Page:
For Your Company To Last, The "Brand" Must Die. But Stories Should Survive Off the coast of Newfoundland is a place called Fogo Island . At the height of its economy, about 3,000 people were living on the island, mostly employed by the fishery. When the fish population declined in the 1960s, so did the human population, as many were forced to look elsewhere for work. Recently, a brother and sister who were a part of that exodus have returned home. The project was about telling an already wonderful story directly. Bruce Mau Design was invited in to help clearly define the story of what the Cobbs are about. We are proud to be associated with the project, even in our humble way. Branding's beginnings We use the word "branding" to describe the act of shaping the perceptions of a product or service for consumers. Our modern notion of branding was invented during the Industrial Revolution, when products were being mass-produced and exported. But in every case, at these early stages of branding, the product was still the heart. The new consumer A new force has emerged.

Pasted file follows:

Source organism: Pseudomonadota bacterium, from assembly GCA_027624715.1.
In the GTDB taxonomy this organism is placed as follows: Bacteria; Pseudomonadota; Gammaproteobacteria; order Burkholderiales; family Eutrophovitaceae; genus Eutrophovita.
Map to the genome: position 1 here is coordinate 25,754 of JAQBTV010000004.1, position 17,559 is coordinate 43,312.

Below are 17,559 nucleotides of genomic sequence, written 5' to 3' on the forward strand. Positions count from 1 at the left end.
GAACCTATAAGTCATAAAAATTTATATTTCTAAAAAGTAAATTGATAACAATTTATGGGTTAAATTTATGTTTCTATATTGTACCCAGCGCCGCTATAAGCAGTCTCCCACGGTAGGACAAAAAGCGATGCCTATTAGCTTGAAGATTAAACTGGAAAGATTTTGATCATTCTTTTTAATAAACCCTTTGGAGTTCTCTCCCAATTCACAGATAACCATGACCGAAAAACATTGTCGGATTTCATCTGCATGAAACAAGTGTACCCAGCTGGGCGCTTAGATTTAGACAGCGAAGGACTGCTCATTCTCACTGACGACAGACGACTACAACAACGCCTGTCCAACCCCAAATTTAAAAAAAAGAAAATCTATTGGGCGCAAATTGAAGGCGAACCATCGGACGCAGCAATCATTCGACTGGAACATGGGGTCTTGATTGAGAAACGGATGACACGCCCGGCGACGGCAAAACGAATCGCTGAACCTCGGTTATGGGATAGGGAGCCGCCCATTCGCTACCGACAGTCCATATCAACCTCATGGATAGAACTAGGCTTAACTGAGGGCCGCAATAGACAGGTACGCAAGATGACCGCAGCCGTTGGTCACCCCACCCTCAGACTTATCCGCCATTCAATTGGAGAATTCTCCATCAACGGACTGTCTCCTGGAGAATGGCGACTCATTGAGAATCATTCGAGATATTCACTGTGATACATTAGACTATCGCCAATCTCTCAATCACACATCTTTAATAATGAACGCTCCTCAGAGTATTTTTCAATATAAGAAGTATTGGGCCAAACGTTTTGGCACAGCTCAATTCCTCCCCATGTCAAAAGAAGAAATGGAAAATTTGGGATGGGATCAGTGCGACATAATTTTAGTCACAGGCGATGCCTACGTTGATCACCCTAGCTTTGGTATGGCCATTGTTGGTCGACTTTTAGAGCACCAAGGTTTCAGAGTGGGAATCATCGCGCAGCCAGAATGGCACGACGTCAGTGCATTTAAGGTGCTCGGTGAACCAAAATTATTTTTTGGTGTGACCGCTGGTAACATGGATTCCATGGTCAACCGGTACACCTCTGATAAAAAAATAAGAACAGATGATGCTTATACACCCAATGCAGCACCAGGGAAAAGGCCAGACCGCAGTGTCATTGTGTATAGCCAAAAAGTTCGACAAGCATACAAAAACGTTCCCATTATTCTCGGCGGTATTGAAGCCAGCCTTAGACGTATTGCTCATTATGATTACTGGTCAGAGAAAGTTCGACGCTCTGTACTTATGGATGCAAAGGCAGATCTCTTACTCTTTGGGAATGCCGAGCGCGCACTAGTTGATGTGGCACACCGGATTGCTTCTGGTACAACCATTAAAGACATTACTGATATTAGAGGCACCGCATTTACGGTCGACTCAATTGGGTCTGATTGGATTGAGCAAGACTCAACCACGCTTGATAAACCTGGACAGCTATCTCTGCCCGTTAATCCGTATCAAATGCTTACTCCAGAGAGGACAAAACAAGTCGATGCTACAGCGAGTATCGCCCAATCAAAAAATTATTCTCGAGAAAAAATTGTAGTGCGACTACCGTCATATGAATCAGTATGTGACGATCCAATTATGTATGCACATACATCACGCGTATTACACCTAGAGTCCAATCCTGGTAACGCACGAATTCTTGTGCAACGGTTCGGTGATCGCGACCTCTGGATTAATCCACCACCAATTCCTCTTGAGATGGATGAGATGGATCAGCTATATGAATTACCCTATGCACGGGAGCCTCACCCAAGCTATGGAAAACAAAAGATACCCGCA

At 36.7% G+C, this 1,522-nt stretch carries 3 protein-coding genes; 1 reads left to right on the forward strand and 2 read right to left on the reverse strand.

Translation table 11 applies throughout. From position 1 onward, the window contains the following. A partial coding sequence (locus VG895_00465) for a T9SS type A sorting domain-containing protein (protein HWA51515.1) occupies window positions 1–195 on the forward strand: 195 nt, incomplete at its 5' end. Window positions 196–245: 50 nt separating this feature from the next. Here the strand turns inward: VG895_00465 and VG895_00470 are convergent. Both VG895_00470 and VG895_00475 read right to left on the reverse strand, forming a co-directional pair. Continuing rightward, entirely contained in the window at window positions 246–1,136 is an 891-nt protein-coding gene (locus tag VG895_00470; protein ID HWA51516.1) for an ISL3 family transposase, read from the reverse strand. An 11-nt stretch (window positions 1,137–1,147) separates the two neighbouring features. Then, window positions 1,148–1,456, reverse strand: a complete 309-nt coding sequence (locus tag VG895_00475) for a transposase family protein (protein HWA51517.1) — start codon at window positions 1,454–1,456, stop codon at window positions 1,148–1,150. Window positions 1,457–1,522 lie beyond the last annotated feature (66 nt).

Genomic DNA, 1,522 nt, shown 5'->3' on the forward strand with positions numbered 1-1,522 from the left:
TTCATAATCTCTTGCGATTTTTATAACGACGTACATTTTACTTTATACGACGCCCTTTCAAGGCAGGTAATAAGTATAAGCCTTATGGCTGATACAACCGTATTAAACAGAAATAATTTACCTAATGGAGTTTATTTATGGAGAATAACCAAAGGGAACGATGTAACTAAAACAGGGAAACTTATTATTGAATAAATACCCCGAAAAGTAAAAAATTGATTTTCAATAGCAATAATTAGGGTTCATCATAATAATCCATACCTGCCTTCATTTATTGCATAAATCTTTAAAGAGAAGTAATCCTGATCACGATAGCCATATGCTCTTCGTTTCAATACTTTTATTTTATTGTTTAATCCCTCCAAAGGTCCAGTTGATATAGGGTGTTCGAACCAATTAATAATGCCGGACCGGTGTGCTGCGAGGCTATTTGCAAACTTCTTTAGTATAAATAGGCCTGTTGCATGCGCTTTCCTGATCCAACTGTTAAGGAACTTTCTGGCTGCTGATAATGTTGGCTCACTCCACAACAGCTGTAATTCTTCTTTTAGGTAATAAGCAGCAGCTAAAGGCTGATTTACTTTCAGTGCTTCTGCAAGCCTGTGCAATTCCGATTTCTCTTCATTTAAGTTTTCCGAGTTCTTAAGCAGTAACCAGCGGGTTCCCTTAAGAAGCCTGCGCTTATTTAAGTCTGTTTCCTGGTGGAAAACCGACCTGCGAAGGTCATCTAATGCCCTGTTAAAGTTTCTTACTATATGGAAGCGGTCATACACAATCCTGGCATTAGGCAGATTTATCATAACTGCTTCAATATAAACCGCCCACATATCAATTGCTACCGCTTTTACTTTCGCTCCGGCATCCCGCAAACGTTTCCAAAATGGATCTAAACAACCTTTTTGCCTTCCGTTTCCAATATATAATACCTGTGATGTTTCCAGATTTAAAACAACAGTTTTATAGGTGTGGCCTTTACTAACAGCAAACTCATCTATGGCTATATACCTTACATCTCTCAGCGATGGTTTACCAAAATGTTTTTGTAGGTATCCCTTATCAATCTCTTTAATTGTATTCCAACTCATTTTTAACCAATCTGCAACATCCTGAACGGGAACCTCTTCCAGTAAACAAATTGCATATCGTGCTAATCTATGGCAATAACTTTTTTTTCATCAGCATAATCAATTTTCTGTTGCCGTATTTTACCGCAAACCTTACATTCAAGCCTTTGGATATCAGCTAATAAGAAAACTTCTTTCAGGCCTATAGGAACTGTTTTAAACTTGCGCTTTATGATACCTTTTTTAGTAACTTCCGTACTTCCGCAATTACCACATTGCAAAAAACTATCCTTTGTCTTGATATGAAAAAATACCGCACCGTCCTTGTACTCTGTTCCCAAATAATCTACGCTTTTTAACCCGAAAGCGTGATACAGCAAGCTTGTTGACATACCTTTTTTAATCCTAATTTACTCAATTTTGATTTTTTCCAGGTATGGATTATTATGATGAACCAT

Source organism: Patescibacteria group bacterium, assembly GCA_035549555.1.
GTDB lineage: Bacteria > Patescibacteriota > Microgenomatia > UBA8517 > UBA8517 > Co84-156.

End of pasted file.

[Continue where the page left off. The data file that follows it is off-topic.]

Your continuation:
Top Blurb No-Nos Struggling with your blurb? Who isn't! Sometimes all you need is to go through and prune out the "blurb no-no's." Here are some of mine, in no particular order. Fintoozler Syndrome* Fantasy writers especially have trouble with Fintoozler Syndrome; it's when you have so many weird words in your blurb that no one has any idea what you're talking about. Made-up example: When the Wizards of Z'mesdhal find the Slati'shfiker of Gromaldi, young Fergalush Hornshub is thrust into a desperate race to save the land of Dhariq'ween. (Oh yeah, extra points for lots of apostrophes.) When a group of evil wizards finds a powerful stone, young Fergalush Hornshub must race against time to save his people. Yeah, I know, it's not a great story, but I'm not writing a book here, I'm writing a blurb. ;) Non-fantasy writers can also fall into this trap by throwing too many names and/or places at the reader all at once. Show Stoppers These are words that will stop your blurb stone dead in its tracks. Nope.